The MTG-B1000-1A keeps accurate time anywhere in the world using the Connected Engine module (5544) for the first time, which connects to a time server via a paired smartphone using Bluetooth low energy (which does not draw a huge amount of energy from your phone or watch). If a connected smartphone is not available the watch reverts to atomic radio wave time-calibration signals (Multi-Band 6 Atomic Timekeeping Technology which can receive a time calibration signal multiple times a day if within about 1,500 miles of one of six atomic radio towers in the world).
Should you need to deactivate the automatic timekeeping feature, you can manually set the watch by pulling out the crown to the second “pull” and pressing the mode button and until it beeps once. After you hear the beep rings move the hands by scrolling the crown up and down and toggling between minutes, hours and second markers by hitting the “Mode” button.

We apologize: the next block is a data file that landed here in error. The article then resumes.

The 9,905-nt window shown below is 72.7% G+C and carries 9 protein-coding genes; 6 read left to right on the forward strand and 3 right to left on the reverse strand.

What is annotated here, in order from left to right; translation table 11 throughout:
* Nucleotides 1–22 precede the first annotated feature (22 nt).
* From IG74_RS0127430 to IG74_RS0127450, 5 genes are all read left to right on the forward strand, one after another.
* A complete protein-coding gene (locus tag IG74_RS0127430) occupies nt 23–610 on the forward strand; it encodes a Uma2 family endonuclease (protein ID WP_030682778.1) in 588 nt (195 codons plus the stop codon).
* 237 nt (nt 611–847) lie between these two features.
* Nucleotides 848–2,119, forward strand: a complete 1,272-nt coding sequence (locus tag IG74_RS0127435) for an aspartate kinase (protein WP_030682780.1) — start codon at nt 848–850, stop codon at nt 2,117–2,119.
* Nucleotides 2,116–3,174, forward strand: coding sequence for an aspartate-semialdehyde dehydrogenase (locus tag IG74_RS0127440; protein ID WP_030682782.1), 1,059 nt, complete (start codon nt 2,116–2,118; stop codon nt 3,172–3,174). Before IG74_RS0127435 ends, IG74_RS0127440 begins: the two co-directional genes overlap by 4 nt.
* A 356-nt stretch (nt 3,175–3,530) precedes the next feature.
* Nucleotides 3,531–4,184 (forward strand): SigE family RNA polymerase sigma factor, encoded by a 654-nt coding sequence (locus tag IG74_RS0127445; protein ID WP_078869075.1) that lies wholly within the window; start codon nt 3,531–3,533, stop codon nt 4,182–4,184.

In my experience with multiple 2018 G-Shocks equipped with the Connected module, Bluetooth is superior to atomic timekeeping, keeping your watch phone-level accurate at all times.
When the watch pairs with the G-SHOCK Connected smartphone app (for iOS and Android), which requires holding of the “Mode” button at 8 o’clock this enables you to sync the main time zone, as well as switch between the world time and home time indications on the dual time dials as well as set the daily alarm. There’s also a phone finder function, and a watch status check that gives a graphical display of the watch’s signal reception status, solar level charge, and internal data update log.
Additionally, the watch has auto summer time (DST) switching, a stopwatch, countdown timers, day and day display, full auto-calendar, and an LED light. The world time functions work for 300 cities. There’s a 24-hour indication as well as power level, AM/PM indication as well.